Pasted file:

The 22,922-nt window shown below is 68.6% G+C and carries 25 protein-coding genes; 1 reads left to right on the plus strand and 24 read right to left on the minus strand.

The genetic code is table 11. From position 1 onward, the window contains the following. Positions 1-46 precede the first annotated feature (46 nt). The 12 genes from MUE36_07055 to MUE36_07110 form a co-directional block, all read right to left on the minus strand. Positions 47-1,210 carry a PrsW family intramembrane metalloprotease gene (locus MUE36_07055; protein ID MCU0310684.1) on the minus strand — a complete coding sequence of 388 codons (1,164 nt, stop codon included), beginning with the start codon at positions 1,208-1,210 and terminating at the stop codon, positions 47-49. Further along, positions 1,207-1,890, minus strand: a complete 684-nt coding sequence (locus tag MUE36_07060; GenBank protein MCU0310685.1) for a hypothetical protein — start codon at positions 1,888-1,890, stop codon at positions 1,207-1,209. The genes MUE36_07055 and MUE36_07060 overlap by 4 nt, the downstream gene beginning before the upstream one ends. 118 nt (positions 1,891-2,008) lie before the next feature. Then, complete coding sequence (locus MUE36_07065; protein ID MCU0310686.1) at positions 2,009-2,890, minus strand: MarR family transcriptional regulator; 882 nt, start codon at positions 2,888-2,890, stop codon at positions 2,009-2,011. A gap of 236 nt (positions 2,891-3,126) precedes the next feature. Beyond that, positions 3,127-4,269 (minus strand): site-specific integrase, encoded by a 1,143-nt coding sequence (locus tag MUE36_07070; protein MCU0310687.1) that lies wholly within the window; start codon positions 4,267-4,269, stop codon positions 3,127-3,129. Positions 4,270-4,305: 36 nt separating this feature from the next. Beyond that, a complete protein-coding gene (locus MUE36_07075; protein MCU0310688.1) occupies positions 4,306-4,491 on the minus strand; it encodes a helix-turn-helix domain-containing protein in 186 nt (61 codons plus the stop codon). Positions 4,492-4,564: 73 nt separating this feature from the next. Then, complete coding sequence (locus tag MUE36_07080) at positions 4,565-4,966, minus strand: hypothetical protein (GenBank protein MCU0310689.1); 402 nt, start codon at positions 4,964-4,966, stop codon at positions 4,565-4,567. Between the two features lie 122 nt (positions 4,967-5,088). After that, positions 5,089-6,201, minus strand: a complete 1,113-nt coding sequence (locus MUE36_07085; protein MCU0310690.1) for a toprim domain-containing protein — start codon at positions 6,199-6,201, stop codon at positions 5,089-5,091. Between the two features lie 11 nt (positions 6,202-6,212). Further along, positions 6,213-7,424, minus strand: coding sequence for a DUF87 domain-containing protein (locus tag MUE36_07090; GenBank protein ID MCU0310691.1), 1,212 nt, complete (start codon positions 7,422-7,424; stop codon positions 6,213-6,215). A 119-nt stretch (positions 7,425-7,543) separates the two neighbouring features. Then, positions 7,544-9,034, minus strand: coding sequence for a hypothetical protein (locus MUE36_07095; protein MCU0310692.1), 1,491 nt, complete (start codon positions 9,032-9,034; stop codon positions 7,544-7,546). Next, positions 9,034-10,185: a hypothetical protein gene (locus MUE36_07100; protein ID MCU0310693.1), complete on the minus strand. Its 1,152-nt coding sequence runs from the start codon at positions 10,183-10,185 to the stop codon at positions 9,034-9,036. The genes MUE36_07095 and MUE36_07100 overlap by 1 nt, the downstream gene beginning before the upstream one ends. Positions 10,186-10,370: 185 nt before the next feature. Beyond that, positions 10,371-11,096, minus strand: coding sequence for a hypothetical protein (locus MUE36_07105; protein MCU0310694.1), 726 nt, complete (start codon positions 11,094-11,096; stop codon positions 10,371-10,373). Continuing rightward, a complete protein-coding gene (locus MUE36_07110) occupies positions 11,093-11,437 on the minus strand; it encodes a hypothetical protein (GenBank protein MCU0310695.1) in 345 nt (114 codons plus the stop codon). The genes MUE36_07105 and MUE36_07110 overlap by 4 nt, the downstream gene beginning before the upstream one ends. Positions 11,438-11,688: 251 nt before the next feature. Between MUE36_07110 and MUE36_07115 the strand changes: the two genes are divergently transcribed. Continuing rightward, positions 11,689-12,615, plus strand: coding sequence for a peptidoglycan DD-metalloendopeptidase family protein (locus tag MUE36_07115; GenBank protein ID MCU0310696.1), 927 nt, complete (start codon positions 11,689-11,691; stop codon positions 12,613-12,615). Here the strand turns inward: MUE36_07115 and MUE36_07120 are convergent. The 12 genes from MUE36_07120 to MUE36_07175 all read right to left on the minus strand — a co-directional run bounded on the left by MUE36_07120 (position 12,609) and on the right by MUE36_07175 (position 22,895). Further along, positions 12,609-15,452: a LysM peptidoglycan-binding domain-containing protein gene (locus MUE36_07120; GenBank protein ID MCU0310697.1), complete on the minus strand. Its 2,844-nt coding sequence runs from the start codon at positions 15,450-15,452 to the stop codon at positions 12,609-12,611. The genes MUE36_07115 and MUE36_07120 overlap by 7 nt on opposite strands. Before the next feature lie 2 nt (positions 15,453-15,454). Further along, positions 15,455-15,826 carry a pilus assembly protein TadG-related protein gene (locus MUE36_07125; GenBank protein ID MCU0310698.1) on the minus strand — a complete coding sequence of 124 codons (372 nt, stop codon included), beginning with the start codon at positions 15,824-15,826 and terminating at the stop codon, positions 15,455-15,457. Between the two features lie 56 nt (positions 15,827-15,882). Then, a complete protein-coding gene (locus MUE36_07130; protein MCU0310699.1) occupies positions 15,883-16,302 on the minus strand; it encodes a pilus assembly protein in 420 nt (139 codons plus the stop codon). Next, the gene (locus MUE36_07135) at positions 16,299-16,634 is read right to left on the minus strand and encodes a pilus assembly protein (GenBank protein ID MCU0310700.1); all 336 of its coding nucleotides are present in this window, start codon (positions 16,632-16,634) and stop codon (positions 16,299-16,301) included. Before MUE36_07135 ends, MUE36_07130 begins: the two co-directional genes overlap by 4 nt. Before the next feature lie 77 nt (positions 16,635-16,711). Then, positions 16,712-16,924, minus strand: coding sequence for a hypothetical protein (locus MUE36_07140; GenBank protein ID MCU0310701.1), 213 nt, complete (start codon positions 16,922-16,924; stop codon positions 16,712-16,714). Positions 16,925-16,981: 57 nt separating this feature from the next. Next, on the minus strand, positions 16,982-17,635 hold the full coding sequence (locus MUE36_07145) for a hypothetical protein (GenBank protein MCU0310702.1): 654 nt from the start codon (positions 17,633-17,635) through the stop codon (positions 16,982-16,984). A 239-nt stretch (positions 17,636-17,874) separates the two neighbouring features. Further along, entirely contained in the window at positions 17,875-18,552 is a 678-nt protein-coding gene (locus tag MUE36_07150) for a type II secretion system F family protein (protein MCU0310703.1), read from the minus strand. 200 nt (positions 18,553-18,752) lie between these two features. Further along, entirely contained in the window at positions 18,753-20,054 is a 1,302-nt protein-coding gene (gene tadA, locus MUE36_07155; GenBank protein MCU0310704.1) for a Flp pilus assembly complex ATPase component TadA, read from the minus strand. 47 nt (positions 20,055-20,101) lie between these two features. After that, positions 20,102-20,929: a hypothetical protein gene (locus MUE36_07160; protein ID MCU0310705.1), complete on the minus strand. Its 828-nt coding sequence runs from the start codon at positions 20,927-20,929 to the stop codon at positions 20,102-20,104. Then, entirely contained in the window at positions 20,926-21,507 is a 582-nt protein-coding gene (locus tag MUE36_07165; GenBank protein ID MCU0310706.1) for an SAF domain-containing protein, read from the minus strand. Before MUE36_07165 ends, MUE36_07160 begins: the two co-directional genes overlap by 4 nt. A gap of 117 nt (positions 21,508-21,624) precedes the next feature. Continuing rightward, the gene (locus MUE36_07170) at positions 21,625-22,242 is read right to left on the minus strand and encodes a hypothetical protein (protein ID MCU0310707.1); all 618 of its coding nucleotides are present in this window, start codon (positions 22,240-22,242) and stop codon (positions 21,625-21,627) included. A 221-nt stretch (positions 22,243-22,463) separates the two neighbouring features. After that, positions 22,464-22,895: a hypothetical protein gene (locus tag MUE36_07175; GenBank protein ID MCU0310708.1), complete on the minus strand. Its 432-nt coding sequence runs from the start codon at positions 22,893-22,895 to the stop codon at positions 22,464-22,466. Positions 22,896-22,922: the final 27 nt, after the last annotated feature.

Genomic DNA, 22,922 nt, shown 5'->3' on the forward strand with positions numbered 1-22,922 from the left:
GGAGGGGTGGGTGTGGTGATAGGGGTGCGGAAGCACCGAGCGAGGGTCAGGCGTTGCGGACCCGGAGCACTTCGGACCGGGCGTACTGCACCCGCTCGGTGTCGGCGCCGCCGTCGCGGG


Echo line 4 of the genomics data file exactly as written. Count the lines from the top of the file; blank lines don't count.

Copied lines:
GGAGGGGTGGGTGTGGTGATAGGGGTGCGGAAGCACCGAGCGAGGGTCAGGCGTTGCGGACCCGGAGCACTTCGGACCGGGCGTACTGCACCCGCTCGGTGTCGGCGCCGCCGTCGCGGG